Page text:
The internet offers information, knowledge, and entertainment for children, who can use websites and social media to complete their homework, connect with friends, and play games.
However, the internet also has many risks, including cyberbullying, inappropriate or adult content, and online predators and groomers. For instance, one in five children sees unwanted sexual content online. In addition, your child may give out their personal details or even arrange to meet people they do not know.
As a parent, you need to be aware of your child’s online activities and take internet safety very seriously. Today, we’ll cover everything you need to know about online safety, so your children can browse the web safely.
Read on for more information.
Firstly, Make Sure You Know About Internet Safety Laws
The COPPA (Children’s Online Privacy Protection Act) protects children when they use the internet. This federal law is intended to prevent children from sharing their personal details without parental consent.
The COPPA ensures websites provide information about privacy policies and get consent before using a child’s personal information (name, phone number, address, etc.). In addition, the law also stops children from needing to provide too much personal information to enter online contests or play games.
You can find out more about COPPA here.
Consider Investing in a Parental Control App or Similar Tools
A parental control app is an excellent way to monitor your child’s online activities and prohibit them from accessing inappropriate material or speaking to online predators. While many ISPs provide control options, you may also want to try dedicated software or apps for your device to block sites, restrict information sharing, and track online activity.
Keep the Conversation Open With Your Children
While blocking inappropriate content is a good way to keep your children safe, you should also teach them about online safety and responsibility as well.
Consider setting the following guidelines to keep your children safe online:
- Set family rules and ensure everybody follows them; let your children feel part of creating these rules.
- Do not post personal images or selfies online.
- Do not reveal personal information (including school details).
- Never share passwords with strangers; always share passwords with parents.
- Do not agree to meet any internet friends without parental consent.
- Do not respond to inappropriate or threatening messages.
- Always confide in a parent or family member about communications that make you feel uncomfortable, hurt, or scared.
Parents may want to follow these guidelines to supervise their children:
- First, make time to browse the internet with your child and teach them how to behave online.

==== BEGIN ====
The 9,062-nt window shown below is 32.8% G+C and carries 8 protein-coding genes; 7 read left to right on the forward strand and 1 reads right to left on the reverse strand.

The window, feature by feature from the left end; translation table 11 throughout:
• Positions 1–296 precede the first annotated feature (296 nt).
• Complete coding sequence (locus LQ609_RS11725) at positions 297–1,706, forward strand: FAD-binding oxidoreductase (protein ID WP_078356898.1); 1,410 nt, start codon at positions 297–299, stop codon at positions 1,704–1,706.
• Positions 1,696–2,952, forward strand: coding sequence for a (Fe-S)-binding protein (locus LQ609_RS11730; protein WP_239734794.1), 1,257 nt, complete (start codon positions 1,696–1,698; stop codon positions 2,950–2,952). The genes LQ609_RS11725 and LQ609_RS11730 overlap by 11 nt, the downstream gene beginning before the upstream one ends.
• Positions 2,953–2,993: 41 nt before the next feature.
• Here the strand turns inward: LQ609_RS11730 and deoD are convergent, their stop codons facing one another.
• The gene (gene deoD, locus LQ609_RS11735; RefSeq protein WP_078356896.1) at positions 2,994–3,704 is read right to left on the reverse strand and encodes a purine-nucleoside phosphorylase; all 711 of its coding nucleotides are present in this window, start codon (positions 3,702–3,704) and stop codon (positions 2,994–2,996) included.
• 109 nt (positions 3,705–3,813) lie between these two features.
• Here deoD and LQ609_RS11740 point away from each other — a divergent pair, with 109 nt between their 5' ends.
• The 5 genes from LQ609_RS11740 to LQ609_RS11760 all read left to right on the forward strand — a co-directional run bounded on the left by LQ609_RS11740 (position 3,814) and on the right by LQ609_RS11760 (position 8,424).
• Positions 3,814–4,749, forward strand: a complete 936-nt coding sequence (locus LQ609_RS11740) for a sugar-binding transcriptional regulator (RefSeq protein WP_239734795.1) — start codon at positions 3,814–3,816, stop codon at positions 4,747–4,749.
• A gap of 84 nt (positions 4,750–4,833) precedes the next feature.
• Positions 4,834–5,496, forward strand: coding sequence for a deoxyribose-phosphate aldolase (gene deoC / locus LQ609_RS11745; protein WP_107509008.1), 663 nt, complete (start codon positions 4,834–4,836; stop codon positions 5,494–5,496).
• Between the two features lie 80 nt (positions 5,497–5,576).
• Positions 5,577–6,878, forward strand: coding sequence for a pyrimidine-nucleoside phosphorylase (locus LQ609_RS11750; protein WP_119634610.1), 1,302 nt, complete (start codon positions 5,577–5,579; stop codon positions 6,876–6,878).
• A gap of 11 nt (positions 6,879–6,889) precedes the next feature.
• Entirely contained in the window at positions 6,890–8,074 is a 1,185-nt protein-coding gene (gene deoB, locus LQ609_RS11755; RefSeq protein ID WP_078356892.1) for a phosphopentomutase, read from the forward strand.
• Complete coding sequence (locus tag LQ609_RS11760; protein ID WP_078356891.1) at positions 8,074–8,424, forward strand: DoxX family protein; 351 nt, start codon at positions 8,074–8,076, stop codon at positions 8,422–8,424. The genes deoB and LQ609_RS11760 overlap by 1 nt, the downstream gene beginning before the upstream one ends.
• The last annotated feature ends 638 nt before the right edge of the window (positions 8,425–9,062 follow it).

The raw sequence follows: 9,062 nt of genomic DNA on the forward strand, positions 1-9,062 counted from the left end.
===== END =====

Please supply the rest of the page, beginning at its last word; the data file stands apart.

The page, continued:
- Keep the computers, laptops, and other devices in a family room where you can monitor your child’s activity.
- Save or bookmark your child’s favorite websites, so they don’t have to use search engines unnecessarily.
- Check your phone and credit card bills for strange activity.
- Listen to your child if they mention something that makes them feel uncomfortable online.
- Contact local law enforcement or the FBI if your child is approached by an online predator or views illegal material (such as child pornography).
Look for Online Predator Warning Signs
If online predators are grooming your child, you may notice the following warning signs:
- Uncharacteristically spending too much time online
- Receiving phone calls from strangers
- Receiving gifts to your home
- Turning off the computer when you enter the room
- Becoming reluctant to engage with the family
- Unwilling to talk about their online activities.
If you notice any of these signs, let your children know they can speak to you about any issues without judgment.
What to Do About Teenagers
Once your children reach a certain age, they are entitled to a degree of privacy. This makes it harder to keep an eye on their online activities. However, this is a normal part of growing up in the modern age. The internet represents a gateway to freedom, new experiences, and knowledge.
However, you should still talk to your teens about their app and website usage, warning them of the dangers of interacting with people they do not know and reminding them that people can hide their identity online easily. Let teens know that they should not share any passwords, even with their romantic partners or close friends.
Even though your children are growing up, you can still take a positive role in their online activities, making sure they are safe from potential dangers and securely enjoying the internet’s benefits.